University researchers are in the running to receive a share of the $10 million in grants provided by the Bosch Energy Research Network as part of its initiative to team up with North American universities to improve energy efficiency.
The BERN project is funding 20 grants, each of which will consist of a maximum of $150,000, to universities in the United States over a two-year period. The grants may be extended to three years, if necessary.
In recognition of its 125th anniversary, Robert Bosch Corporation, a German-based international corporation, has established the BERN project in North America. The BERN project is part of the $70 million InterCampus program in which Bosch has teamed up with universities in Germany, China, India and the United States to conduct research on sustainable energy.
Only applications from a limited set of schools will be considered initially because of the limited funds available and the desire of the company to team up with universities that demonstrate research excellence — like the University of Michigan — according to Aleksandar Kojic, senior manager of corporate research at Robert Bosch in North America.
According to David Lampe, executive director for research communications at the University, faculty at the University have only recently been informed of this opportunity, and thus it is too early to know which researchers will be applying.
“The University greatly values opportunities to partner with industry and we have a particularly diverse range of energy research at (the University), so the Bosch initiative is likely to be attractive to our faculty,” Lampe wrote in an e-mail interview.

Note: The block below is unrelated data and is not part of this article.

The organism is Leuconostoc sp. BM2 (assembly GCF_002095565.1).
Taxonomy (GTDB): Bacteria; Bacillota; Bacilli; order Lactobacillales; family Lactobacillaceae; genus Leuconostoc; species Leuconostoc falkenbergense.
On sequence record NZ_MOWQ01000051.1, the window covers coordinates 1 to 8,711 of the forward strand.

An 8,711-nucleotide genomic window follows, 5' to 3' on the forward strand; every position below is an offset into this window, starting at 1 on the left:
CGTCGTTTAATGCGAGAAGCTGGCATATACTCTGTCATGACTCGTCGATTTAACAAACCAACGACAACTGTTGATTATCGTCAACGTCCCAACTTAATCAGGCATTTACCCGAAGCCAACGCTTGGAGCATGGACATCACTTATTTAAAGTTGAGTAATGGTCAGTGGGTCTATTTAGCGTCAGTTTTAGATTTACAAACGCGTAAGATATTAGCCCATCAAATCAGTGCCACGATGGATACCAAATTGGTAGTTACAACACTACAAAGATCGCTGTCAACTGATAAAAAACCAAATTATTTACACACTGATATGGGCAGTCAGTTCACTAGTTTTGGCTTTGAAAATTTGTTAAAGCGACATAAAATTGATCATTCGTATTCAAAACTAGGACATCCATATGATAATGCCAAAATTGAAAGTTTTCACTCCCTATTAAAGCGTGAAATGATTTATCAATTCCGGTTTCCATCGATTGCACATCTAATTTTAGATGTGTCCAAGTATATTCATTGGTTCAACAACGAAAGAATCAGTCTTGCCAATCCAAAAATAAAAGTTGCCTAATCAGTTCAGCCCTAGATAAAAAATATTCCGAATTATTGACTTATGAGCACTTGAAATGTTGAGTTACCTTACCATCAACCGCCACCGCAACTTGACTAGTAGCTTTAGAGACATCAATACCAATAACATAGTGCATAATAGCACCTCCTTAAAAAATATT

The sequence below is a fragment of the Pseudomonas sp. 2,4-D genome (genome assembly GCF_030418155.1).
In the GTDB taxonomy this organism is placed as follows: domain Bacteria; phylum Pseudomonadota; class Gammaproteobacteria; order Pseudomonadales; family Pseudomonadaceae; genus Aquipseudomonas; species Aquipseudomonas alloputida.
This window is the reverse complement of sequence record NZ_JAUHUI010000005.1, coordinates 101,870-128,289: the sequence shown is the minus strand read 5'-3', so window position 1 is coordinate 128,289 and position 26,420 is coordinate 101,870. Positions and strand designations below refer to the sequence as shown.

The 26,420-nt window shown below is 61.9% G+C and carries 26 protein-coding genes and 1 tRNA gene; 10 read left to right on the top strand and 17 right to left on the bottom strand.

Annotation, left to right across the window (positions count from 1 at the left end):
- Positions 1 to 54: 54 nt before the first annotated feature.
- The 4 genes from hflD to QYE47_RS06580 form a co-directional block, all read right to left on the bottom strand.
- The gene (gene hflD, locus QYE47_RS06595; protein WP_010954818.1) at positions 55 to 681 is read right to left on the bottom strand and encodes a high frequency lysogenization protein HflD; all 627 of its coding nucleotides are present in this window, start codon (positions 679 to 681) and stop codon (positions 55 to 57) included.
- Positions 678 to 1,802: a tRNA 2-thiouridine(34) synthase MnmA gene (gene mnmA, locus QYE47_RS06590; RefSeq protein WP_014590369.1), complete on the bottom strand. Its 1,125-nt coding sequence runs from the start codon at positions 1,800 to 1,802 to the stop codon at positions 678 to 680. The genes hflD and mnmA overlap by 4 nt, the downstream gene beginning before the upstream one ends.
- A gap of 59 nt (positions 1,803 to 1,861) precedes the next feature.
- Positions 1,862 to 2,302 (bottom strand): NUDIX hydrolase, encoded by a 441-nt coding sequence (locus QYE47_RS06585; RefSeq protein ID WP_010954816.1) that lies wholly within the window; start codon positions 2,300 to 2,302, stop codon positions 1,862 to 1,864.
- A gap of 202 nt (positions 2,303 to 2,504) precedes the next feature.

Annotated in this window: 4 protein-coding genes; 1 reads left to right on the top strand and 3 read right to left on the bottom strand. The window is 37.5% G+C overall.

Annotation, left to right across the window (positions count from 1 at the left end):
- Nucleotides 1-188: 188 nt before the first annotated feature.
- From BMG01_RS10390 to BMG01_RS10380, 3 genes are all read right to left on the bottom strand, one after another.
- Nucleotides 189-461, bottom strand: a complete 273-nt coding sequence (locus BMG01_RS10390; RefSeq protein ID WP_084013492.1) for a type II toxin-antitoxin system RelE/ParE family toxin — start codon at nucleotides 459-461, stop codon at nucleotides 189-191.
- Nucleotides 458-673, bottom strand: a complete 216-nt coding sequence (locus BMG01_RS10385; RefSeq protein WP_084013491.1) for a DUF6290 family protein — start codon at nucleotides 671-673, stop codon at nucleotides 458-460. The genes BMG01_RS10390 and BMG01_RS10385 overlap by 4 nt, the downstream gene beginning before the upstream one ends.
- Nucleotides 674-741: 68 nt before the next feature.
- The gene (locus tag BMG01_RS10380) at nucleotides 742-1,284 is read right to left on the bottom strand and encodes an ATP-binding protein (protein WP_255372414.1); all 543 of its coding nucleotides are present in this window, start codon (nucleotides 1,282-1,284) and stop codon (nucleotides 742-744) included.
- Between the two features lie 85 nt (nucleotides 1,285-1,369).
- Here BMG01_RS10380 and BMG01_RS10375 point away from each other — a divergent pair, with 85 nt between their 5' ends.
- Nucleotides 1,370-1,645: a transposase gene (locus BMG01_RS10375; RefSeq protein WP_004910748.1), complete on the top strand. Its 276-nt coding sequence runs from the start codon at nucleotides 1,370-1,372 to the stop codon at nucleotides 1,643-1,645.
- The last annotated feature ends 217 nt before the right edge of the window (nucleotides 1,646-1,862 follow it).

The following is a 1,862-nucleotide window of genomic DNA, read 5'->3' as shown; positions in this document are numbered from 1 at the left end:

Lampe added that competition will be tough, as there will be a large pool of researchers contending for a small number of grants.
Kojic confirmed that along with the University, California Institute of Technology, Massachusetts Institute of Technology, Stanford University and University of California-Berkeley are able to apply now, adding that other universities may be considered in the future.
“We’re looking for transformative ideas in the general field of energy, so that can be energy storage, energy conversion, or energy efficiency,” he said.
Specifically, Kojic said research ideas concerning the conversion of solar and wind power will be considered. According to the Bosch website, lithium ion batteries and cooling systems will be considered as well.
While Bosch is not looking for short-term improvements, Kojic said they are looking for high-risk ideas that will “also carry potentially high impact globally” and can be commercially viable within 7 to 15 years.
According to Kojic, this research initiative will help the environment and have numerous benefits for the company. Along with the innovative technology that is often developed from research grants, he said the initiative will show Bosch’s concern for long-term sustainability in addition to portraying the company as a responsible player when it comes to the utilization of environmental resources.
The BERN program will also promote a beneficial relationship between the company and universities, Kojic added.
“We would really like to interact more closely with the good universities in North America to establish a closer link for our future corporation,” Kojic said. “To train future generations of scientists and engineers in areas we see relevant for us, and attract students to Bosch, thereby contributing to securing the long-term viability of the company.”